- 1. Standard fingertip grip
- 2. Dropped ring finger grip
- 3. Stretched fingertip grip
- 4. Relaxed fingertip grip
- 5. The Sarge Easter grip
- 6. It’s a wrap
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As many of you may know, prior to coaching many of the professionals on tour, my first position on the professional tour was drilling bowling balls. During my career of drilling bowling balls for the best of the best, I drilled approximately 100,000 bowling balls for those who made a living throwing them. In that time I can assure you that many different styles of grips were used by the professionals and all of them were used effectively!
In this article I would like to bring to you some of the more popular styles of grips that were used by such superstars as Danny Wiseman, Pete Weber, and Marshall Holman. All of the styles of grips that will be discussed are still used by today’s bowlers. Since this is such a complex issue, there are a few things that you need to know.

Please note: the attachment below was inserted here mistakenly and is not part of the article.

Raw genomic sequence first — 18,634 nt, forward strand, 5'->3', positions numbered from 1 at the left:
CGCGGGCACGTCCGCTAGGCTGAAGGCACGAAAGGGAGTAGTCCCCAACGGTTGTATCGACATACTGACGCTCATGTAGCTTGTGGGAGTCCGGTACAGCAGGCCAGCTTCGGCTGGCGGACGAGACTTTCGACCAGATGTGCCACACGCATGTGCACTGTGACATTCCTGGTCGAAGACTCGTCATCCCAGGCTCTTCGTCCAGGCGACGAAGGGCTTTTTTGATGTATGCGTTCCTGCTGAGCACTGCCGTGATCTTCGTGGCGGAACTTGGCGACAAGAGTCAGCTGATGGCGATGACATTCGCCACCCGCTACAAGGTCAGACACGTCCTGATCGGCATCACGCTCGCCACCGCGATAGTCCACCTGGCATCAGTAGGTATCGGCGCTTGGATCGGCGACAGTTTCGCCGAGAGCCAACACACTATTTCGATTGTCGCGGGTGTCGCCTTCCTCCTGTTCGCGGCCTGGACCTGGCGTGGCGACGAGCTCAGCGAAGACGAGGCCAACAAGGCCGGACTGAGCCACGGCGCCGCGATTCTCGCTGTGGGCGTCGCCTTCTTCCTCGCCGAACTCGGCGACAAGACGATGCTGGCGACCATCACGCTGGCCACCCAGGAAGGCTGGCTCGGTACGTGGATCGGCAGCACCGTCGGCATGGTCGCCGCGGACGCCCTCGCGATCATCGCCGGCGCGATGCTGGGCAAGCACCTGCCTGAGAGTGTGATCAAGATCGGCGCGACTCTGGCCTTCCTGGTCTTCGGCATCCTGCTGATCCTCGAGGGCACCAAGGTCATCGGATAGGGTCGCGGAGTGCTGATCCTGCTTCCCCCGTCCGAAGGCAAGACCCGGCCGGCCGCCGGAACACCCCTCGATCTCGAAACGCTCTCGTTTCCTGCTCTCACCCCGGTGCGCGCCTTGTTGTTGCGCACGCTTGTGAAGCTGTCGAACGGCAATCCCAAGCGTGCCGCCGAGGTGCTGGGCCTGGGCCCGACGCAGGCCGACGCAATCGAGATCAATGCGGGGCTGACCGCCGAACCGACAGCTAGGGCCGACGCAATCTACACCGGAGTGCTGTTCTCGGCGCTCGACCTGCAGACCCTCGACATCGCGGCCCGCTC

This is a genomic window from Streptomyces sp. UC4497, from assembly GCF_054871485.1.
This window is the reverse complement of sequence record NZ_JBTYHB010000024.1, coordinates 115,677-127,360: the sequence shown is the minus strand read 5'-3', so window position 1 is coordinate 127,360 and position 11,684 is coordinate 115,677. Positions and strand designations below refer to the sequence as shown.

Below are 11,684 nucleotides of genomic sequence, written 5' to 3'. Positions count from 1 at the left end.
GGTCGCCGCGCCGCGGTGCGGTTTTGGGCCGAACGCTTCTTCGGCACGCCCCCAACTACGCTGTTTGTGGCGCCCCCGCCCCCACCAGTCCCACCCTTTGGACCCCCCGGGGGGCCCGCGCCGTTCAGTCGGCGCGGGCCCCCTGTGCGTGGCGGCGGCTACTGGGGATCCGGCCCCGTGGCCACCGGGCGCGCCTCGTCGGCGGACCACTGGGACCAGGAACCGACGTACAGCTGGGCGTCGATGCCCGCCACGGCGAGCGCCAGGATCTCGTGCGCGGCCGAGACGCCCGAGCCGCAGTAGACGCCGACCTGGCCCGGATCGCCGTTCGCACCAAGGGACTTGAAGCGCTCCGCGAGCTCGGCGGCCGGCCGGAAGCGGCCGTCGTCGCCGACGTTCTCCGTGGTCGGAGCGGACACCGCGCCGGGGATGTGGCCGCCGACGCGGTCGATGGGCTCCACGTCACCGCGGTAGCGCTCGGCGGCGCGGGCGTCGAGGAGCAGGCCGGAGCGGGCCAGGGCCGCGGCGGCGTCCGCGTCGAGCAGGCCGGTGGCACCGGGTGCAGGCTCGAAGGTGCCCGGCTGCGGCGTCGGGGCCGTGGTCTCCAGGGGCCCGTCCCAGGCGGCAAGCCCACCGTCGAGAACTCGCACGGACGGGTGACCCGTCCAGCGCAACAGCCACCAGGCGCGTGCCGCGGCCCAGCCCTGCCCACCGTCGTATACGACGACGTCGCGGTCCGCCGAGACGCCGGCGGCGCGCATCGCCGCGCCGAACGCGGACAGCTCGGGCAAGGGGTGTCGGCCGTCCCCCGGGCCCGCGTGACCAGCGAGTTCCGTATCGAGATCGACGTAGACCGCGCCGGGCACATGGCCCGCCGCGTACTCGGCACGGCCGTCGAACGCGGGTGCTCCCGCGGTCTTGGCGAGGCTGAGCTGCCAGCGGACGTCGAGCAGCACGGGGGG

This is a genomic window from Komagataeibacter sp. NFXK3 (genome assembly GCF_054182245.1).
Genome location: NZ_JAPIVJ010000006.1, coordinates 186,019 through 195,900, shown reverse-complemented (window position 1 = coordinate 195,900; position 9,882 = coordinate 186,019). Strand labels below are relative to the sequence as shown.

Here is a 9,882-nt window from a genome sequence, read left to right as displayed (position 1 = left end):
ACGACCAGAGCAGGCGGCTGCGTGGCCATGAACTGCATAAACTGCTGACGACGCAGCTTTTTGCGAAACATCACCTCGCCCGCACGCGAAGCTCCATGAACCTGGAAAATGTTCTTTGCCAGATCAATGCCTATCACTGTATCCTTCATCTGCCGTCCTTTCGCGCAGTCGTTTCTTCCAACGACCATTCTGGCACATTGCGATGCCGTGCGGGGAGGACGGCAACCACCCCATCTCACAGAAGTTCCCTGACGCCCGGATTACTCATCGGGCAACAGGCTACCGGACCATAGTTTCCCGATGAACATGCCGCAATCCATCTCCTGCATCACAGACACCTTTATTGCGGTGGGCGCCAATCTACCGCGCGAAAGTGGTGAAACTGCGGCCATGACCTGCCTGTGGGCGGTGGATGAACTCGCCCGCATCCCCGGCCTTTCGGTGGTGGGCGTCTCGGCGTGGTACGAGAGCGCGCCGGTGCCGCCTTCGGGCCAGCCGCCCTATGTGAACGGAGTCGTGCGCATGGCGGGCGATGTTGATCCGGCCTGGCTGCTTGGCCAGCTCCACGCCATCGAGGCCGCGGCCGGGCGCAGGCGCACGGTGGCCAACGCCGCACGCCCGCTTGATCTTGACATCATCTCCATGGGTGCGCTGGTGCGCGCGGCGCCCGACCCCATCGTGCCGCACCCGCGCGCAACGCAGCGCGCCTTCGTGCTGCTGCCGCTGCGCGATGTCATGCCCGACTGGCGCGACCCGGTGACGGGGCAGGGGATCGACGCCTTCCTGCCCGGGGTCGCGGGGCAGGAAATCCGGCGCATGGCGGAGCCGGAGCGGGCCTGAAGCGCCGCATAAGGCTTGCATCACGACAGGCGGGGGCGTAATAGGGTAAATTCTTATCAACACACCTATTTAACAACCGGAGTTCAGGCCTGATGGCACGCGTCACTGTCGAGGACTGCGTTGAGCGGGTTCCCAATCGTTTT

Make only one change to your grip at a time and be open-minded when you make that change. As you try different things, know that it will feel differently than what you “feel” with your normal grip. If you should decide that one of the changes is good for you, be sure to spend at least three practice sessions on the lanes with the grip change to solidify your decision before making the grip change on your other bowling balls. Now, let’s get started.
Standard fingertip grip
The most popular grip used by most professionals was the standard fingertip grip. With this grip, the arch of both fingers is at approximately 45 degrees, as shown in the Standard Fingertip photo. The arch is indicated by the red line on both the fingers. When using a standard fingertip grip, both fingers are inserted in the hole to the first crease as shown by the two red squares located on the tips of the fingers in the Hand Pads Standard photo.
When using a standard fingertip grip, the webbing of the thumb should be contoured to the shape of the bowling ball as shown in this third photo Thumb Webbing Contoured photo. The white rectangular box highlights the webbing ...
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